U.S. Attorney Announces Indictment of Illinois Woman for Selling Heroin Resulting in Overdose Death
Indictment part of coordinated federal, state and local effort to combat opioid crisis
United States Attorney Ron Parsons announced that a Rockford, Illinois, woman has been indicted with Distribution of Heroin Resulting in Death in the District of South Dakota as part of a concerted national effort by the U.S. Department of Justice, working closely with state and local law enforcement, to combat opioids by prosecuting drug dealers to hold them accountable for the deaths and serious injuries of overdose victims. Under federal law, anyone who illegally provides a controlled substance to another person who then overdoses from using that substance is subject to a mandatory minimum sentence of at least twenty years in federal prison.
Earlier this month, Stephanie Broecker, age 26, was indicted by a federal grand jury in Sioux Falls for selling the heroin that led to the death of a 30-year-old man in Miner County, South Dakota. The man, identified as K.P. in court documents, was found dead from an apparent heroin overdose at a residence in rural Miner County on November 19, 2017. Broecker was located and arrested in Illinois. She appeared before a federal magistrate judge in the Northern District of Illinois on April 10, 2018, and is currently in the custody of the U.S. Marshals awaiting transfer to South Dakota to face the federal charges. If convicted, Broecker faces a minimum of twenty years and a maximum of life in prison.
“It is a senseless tragedy that we have lost another life because of illegal drugs,” said U.S. Attorney Parsons. “The opioid epidemic has inflicted an unprecedented toll of addiction, suffering and death on communities throughout our nation, and South Dakota has not been untouched. By holding drug dealers directly accountable for the devastation they cause, we help bring some measure of justice to their victims' loved ones and send a powerful message that these crimes will not be tolerated.”
The United States currently faces the deadliest drug crisis in history. In 2016, approximately 64,000 Americans – the equivalent of almost one-third of the population of Sioux Falls – lost their lives to drug overdoses, the fastest increase and highest drug death toll in American history. For Americans under the age of 50, drug overdose is now the leading cause of death. This plague is being driven primarily by opioids – prescription painkillers, heroin, and synthetic drugs like fentanyl, which is 50 times more potent than heroin. Ingesting even a small amount of fentanyl can result in death.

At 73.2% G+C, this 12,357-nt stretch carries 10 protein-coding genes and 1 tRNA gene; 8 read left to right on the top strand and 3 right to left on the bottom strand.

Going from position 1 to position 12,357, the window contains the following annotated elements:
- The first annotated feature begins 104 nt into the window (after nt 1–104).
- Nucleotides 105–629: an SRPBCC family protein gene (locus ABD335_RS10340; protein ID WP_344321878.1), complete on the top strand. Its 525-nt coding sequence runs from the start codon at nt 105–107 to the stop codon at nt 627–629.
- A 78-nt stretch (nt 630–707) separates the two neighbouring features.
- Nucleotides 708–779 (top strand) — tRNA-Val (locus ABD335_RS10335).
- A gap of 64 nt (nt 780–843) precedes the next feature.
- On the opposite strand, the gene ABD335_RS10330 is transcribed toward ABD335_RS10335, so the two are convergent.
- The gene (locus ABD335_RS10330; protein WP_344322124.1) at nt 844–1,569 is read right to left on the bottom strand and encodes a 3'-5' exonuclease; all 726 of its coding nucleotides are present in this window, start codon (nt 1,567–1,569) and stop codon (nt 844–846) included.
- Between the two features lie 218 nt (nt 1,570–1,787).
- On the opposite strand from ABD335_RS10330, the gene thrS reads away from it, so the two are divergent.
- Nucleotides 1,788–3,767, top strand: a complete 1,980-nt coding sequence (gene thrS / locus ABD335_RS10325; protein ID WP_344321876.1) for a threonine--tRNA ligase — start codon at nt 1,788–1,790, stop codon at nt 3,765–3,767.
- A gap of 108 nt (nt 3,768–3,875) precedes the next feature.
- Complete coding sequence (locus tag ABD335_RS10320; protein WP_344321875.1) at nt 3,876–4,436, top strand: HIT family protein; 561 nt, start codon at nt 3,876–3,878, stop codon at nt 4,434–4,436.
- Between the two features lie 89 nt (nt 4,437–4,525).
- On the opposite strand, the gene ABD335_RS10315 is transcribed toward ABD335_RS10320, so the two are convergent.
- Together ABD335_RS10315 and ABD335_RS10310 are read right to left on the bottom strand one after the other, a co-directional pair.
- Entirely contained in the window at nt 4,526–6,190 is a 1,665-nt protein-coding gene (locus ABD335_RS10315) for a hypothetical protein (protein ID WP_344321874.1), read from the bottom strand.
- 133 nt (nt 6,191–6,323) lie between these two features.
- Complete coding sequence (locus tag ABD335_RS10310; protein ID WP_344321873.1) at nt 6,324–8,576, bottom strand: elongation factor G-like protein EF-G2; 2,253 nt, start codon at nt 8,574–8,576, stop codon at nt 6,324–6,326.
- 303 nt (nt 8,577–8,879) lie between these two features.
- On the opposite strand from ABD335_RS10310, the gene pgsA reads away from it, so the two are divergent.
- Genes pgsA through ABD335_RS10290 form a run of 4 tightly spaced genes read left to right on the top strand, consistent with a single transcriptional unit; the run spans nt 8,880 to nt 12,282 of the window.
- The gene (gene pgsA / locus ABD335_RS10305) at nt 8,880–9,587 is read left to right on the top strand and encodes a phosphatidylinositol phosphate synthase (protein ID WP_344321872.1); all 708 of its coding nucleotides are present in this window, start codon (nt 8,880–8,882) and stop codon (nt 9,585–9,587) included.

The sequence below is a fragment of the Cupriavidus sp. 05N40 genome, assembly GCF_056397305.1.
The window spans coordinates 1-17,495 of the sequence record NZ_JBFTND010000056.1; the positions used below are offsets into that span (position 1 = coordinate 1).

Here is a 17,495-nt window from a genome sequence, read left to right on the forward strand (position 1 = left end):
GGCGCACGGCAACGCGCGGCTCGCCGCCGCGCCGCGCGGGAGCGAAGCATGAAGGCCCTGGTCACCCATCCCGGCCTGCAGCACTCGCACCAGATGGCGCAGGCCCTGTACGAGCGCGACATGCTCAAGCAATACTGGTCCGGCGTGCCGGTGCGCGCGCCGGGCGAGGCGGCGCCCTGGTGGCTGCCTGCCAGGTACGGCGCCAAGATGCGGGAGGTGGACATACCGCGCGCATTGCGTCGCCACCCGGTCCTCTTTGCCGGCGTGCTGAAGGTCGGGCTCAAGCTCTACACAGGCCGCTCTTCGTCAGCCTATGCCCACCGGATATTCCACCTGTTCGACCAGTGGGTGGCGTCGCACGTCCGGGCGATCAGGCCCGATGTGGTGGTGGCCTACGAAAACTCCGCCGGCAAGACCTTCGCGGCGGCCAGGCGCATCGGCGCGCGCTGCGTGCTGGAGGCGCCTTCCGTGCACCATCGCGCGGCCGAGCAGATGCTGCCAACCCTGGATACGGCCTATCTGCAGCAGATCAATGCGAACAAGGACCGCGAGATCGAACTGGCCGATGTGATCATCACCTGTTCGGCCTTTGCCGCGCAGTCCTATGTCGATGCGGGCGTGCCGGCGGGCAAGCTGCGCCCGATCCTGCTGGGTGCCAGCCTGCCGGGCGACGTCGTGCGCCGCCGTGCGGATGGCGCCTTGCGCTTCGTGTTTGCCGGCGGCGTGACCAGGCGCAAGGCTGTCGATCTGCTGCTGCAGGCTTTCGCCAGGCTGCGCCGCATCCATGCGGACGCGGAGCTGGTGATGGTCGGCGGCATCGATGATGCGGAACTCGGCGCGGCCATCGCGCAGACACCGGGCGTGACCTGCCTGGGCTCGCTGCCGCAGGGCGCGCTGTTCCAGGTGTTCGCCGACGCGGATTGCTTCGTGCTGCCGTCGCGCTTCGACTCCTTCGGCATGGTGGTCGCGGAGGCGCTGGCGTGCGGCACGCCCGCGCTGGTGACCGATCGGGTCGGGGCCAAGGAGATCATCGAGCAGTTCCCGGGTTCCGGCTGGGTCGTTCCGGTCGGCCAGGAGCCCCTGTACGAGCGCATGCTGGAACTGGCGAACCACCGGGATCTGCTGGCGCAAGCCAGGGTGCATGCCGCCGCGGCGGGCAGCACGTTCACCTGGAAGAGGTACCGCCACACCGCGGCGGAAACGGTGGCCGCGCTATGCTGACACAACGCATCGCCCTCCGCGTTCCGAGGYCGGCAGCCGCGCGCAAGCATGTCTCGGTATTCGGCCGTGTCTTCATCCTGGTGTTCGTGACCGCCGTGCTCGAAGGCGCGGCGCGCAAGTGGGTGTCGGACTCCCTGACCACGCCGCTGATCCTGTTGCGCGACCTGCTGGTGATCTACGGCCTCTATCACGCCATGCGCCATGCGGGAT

In 2016, 67 South Dakotans died of drug overdoses, more than half of which were classified as opioid poisoning. In 2017, 10 people died from opiate-related overdoses in Minnehaha County alone and it is on track to exceed that number this year. There have been at least three heroin or fentanyl overdose deaths in Sioux Falls in the past month.
Attorney General Jeff Sessions has directed all United States Attorneys to use every available tool to combat this deadly epidemic. The United States Attorney’s Office is committed to this mission and actively working with state, local, and tribal law enforcement to prevent and combat all drug-related deaths in South Dakota. As part of that effort, our District has designated an Assistant United States Attorney to serve as the Opioid Coordinator to implement our strategy in combatting opioids, with a strong focus on prosecuting cases involving prescription opioids, heroin and fentanyl.
Over the past several months, federal prosecutors have been meeting and working with law enforcement agencies across the state to help investigate incidents of overdose, trace the source of the drugs up the chain of distribution, and bring either federal or state charges against those responsible for selling or providing the drugs.
Broecker is the most recent individual to be indicted on federal charges in South Dakota since this initiative began. The United States Attorney’s Office is working closely with the South Dakota Division of Criminal Investigation, the Miner County Sheriff’s Office, the Minnehaha County Coroner’s Office, and the United States Postal Inspection Service in prosecuting this case. Many more such investigations are in progress across the state.
“Every overdose should be considered a crime scene,” said U.S. Attorney Parsons. “Dealers or anyone else who illegally diverts or provides drugs to another should know that any time there is an overdose, we are going to come looking for you. You will be arrested, you will be charged, and you will be held accountable.”
On Wednesday of this week, U.S. Attorney Parsons will be appearing at the joint conference of the South Dakota Police Chiefs’ Association and South Dakota Sheriffs’ Association in Deadwood to discuss coordinated strategies to combat this drug epidemic. “Our state, local, and tribal law enforcement partners do a tremendous job in investigating these crimes,” he said. “My orders are to do everything we can to support them at the federal level and provide additional tools for ensuring that these criminals who are poisoning our communities are stopped.”
The charges and allegations contained in an indictment are merely accusations and defendants are considered innocent unless and until proven guilty.